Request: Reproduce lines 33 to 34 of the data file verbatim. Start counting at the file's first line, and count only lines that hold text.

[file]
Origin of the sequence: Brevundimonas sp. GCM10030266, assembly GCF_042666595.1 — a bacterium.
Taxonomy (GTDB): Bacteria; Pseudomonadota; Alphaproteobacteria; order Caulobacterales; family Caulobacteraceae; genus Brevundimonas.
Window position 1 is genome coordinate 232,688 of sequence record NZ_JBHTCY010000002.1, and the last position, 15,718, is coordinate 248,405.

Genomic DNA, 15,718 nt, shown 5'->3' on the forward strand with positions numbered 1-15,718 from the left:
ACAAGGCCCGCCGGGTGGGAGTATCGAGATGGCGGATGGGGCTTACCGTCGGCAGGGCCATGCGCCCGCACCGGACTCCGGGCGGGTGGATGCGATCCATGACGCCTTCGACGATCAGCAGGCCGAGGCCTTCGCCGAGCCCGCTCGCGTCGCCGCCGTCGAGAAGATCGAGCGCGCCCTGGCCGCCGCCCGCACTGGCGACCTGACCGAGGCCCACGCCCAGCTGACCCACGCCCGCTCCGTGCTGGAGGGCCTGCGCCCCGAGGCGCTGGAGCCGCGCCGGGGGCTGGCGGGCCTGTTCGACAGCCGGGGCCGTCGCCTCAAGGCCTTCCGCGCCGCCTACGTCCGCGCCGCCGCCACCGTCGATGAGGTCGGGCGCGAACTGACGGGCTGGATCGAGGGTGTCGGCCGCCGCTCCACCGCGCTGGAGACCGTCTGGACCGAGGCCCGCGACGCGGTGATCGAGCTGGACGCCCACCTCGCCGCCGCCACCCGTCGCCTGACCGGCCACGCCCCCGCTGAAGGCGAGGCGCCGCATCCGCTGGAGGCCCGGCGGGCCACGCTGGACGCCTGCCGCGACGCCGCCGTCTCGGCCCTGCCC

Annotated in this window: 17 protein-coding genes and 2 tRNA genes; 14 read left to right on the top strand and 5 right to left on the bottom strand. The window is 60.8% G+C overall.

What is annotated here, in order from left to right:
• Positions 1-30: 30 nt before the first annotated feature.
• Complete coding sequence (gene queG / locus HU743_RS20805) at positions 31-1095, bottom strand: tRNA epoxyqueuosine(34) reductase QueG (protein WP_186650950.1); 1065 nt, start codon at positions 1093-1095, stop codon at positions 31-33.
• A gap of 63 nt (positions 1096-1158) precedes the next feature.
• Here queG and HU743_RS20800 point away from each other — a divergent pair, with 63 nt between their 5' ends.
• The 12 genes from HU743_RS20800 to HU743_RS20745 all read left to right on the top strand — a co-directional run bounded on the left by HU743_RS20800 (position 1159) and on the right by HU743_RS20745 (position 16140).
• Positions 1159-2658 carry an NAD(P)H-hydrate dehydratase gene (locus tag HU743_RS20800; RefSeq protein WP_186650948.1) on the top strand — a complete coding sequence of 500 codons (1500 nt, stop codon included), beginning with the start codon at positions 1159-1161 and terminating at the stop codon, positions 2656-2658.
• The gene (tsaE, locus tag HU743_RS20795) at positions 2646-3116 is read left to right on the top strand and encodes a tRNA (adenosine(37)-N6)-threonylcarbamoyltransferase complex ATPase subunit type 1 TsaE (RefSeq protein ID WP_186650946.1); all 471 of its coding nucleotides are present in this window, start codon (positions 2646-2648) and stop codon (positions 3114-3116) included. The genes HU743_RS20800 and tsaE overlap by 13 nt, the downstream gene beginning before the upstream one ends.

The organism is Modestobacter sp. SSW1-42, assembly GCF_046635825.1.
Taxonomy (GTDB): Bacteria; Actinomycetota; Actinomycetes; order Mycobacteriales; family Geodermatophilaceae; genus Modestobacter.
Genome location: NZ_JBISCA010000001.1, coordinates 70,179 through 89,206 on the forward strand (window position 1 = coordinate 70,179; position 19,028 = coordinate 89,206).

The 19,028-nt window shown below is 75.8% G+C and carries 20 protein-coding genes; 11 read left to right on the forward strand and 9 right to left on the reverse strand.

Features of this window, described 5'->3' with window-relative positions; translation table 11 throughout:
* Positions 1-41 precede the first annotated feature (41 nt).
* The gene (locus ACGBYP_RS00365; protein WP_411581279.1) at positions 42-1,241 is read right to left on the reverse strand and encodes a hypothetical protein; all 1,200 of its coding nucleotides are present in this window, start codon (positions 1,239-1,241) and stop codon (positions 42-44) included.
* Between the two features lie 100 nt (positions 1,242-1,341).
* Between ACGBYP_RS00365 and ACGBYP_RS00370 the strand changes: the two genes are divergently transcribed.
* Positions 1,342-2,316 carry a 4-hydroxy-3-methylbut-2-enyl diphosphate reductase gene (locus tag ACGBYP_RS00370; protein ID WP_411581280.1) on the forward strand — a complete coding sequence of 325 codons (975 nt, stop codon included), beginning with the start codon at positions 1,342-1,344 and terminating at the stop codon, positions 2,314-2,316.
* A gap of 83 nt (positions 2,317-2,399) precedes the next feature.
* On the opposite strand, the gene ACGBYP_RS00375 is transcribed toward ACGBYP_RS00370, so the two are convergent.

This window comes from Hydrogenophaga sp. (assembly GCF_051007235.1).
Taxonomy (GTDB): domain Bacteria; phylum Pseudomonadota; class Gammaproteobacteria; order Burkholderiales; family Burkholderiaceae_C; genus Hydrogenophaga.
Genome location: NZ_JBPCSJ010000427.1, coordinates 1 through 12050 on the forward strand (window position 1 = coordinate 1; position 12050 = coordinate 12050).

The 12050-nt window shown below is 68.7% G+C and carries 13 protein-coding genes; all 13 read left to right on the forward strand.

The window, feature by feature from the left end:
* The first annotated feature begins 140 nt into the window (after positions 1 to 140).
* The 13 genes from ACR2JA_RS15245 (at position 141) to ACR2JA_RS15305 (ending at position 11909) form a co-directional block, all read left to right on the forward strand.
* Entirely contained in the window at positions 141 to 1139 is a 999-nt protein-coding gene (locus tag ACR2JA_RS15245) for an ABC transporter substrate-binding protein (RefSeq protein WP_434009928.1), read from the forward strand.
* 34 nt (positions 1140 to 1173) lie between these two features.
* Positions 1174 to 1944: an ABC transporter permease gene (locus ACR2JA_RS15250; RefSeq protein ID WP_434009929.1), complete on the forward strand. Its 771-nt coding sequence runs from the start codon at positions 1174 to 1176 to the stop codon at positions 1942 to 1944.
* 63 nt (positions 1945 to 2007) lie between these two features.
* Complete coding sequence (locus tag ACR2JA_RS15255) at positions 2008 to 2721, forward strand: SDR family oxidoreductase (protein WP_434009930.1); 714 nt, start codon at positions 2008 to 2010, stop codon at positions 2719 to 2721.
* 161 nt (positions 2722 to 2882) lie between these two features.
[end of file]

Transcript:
* The 13 genes from ACR2JA_RS15245 (at position 141) to ACR2JA_RS15305 (ending at position 11909) form a co-directional block, all read left to right on the forward strand.
* Entirely contained in the window at positions 141 to 1139 is a 999-nt protein-coding gene (locus tag ACR2JA_RS15245) for an ABC transporter substrate-binding protein (RefSeq protein WP_434009928.1), read from the forward strand.